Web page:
Delete
    4. Actually I think this might be only the second Montgomery I've read.

      I do remember reading Rebecca at Sunnybrook Farm (very vaguely, and oddly enough, my only memory is of Rebecca's pink gingham dress getting bleached or stained....) And having just looked that up it isn't even Montgomery at all....

      So this is probably my first ever Montgomery. Odd, I'm surprised I didn't get around to the Anne books. I'm sure I MUST have read the first one at least at some point. I have to say that "Emily at New Moon" is a very interesting book and not at all what I expected - there is a lot of casual nastiness to many of the characters. Teddy's utterly dreadful passive-aggressive clingy mother-from-hell will linger in my mind longer than she ought to, and she's only ever mentioned. Apparently Emily is closer to a self portrait of the author, and I can definitely see that.

      I did find it interesting that the book focuses very heavily on women being in control, and not really answering to men, or generally being far more in control than the men. Emily is very much a book about girls and women taking control of their fates and future, and being in control - even when they fight and clash. So while not warming wholeheartedly to it, I find I have a massive amount of respect for the book and see it as a very interesting, very worthwhile book with some interestingly complex roles for its female characters - even if most of them are not the nicest people.

      BTW: No, I don't see the "email notifications." option - maybe I need to be signed in? Will check that .....

      Delete
    5. Hmm, I think you are signed in, because your name is coming up. I can see the notify box when I make this reply. I wonder if anyone else is having problems? - because I know a lot of people use that button. I need to ask..

      Meanwhile - that's a very interesting point you make about the women-in-control in Montgomery. And better dislikeable women than too many sugary sweet goody goodies....

      Delete
  2. Interesting, I think I'm the only female in the western hemisphere who hasn't read the Anne books.

    ReplyDelete
    Replies
    1. It's never too late - you could read them now!

      Delete
  3. Windy Poplars has some very Gothic moments, despite the railway to Charlottetown. But I have to skip the little girl next door.

    ReplyDelete
    Replies
    1. Yes, definitely a book for cherry-picking. What a varied writer she was.

      Delete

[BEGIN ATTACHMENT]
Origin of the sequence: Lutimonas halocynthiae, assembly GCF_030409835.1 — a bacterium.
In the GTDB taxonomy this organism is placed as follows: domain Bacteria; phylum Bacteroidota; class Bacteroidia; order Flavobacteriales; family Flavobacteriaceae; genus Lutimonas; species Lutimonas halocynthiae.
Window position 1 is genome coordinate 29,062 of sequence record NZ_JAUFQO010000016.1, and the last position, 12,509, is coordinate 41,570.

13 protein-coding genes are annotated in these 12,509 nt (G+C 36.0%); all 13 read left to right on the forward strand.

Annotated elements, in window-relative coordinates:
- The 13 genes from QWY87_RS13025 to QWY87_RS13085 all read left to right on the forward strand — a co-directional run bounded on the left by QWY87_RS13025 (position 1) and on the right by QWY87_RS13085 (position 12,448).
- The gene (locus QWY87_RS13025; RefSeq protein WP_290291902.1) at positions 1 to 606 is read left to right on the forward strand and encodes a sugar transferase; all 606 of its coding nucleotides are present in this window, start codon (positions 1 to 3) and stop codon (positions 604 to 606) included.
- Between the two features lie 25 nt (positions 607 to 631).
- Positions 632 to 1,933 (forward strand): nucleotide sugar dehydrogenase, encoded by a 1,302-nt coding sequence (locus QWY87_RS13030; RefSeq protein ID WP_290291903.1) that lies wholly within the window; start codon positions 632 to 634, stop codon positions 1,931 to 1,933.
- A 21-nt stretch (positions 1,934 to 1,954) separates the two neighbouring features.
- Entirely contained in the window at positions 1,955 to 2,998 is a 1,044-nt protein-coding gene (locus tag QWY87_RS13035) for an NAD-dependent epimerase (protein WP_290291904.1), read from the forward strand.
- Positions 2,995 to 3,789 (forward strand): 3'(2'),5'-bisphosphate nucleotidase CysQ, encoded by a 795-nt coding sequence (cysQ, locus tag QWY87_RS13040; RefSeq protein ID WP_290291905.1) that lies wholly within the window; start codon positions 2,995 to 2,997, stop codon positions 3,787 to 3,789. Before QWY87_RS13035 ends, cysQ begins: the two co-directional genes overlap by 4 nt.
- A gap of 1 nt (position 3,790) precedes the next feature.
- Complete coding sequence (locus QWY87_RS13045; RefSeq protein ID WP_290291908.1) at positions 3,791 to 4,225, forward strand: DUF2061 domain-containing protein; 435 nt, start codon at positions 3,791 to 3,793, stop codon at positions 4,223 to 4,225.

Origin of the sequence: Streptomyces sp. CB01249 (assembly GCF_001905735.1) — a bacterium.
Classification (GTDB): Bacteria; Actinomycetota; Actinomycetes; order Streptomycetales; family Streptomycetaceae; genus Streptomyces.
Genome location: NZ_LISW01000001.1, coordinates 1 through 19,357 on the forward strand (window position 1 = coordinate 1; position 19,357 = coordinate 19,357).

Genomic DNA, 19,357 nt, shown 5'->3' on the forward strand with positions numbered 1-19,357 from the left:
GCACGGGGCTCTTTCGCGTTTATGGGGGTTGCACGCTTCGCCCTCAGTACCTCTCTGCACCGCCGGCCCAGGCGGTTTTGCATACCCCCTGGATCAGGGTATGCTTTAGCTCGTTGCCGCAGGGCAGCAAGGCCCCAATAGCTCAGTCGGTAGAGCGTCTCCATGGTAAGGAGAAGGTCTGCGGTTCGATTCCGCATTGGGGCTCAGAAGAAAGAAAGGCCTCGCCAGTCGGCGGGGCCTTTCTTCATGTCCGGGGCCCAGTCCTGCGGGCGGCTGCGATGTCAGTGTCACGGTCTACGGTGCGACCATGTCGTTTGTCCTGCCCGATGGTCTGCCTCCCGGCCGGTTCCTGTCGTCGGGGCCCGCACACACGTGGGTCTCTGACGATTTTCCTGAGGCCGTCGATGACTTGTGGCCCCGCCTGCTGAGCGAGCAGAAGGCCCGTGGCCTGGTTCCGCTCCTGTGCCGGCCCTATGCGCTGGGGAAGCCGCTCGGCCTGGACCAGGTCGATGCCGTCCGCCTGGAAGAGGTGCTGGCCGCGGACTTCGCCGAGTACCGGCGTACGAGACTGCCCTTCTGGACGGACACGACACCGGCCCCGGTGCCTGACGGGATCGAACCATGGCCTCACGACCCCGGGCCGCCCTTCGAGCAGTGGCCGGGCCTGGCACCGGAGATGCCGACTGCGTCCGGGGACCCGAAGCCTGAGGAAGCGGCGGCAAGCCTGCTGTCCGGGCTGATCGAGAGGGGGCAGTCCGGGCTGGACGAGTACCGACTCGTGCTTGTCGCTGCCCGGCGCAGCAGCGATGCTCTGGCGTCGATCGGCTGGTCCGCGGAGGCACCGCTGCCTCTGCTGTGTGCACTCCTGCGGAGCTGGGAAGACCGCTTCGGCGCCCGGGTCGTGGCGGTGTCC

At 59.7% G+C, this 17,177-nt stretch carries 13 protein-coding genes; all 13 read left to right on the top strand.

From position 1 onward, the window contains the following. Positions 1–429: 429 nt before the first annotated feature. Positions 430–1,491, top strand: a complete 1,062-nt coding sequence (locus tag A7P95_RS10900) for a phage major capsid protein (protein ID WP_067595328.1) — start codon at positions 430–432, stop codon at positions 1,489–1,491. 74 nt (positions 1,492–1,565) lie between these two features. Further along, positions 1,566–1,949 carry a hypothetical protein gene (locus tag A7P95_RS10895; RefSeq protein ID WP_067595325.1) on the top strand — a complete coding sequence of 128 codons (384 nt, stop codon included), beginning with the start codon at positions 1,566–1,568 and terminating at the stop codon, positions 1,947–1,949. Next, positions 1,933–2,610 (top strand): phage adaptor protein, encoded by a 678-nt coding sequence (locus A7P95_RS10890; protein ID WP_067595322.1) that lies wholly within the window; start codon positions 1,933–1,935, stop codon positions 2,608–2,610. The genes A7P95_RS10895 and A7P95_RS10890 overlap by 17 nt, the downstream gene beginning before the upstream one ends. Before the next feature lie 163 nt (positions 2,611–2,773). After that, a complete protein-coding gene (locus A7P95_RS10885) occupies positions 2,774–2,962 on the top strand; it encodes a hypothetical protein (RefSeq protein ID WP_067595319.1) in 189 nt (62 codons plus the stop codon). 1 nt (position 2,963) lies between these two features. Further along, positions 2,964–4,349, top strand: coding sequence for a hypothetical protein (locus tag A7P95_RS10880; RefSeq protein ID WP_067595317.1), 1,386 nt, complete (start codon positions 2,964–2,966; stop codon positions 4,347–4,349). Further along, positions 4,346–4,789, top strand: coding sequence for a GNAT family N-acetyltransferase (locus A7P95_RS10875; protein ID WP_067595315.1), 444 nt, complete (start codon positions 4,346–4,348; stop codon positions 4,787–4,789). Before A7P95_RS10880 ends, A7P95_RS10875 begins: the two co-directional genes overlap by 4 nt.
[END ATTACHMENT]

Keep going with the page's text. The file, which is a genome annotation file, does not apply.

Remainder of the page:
4. I had never really considered the transformation of Anne in these later books. But she does become quite the perfect mother, loving and endlessly patient, who always knows just what to say and how to fix things. Granted, she had a lot of experience caring for children, but her own upbringing (even at Green Gables) didn't give her strong role models for parenting - except maybe in the "don't do that" fashion.

    I've never gotten on with any of the non-Anne books.

    ReplyDelete
    Replies
    1. I know - and I can think of another girl-heroine who became a very improbably wonderful adult right now: Joey in the Chalet School series, who ended up with 10 or more children. No, I'm iffy about the later Anne books, and really couldn't get on with the others...

      Delete
  5. I have thought of trying some of the Anne books, but no concrete plans. Always too much else to read.

    ReplyDelete
    Replies
    1. One of these days Tracy. Anne of GG really is a classic, and, for example, my son is an unlikely fan. Anyone can enjoy!

      Delete
  6. Not for me, but you already knew that...

    ReplyDelete
    Replies
    1. Yes indeed I did. The spy novel last week will have to do you for now...

      Delete
  7. Moira: Every girl of my generation read Anne. I am sure she is Canada's best known literary character. Maybe I am now old enough to not worry about reading a book all the girls were reading.

    ReplyDelete
    Replies
    1. That made me laugh! As I say somewhere else, my son loved Anne - but on the whole she is the heroine for a whole generation of girls, and not just in Canada. One of your finest exports!

      Delete
  8. Incidentally, what happened to the email notifications of replies option? I liked that - it helped me keep track of posts I'd posted to and replied to.

    ReplyDelete
    Replies
    1. Hi Daniel - don't know why it's not showing for you - it should appear in bottom right when you post your comment. Would you check next time you post, and let me know if still not there? Thanks!

      Delete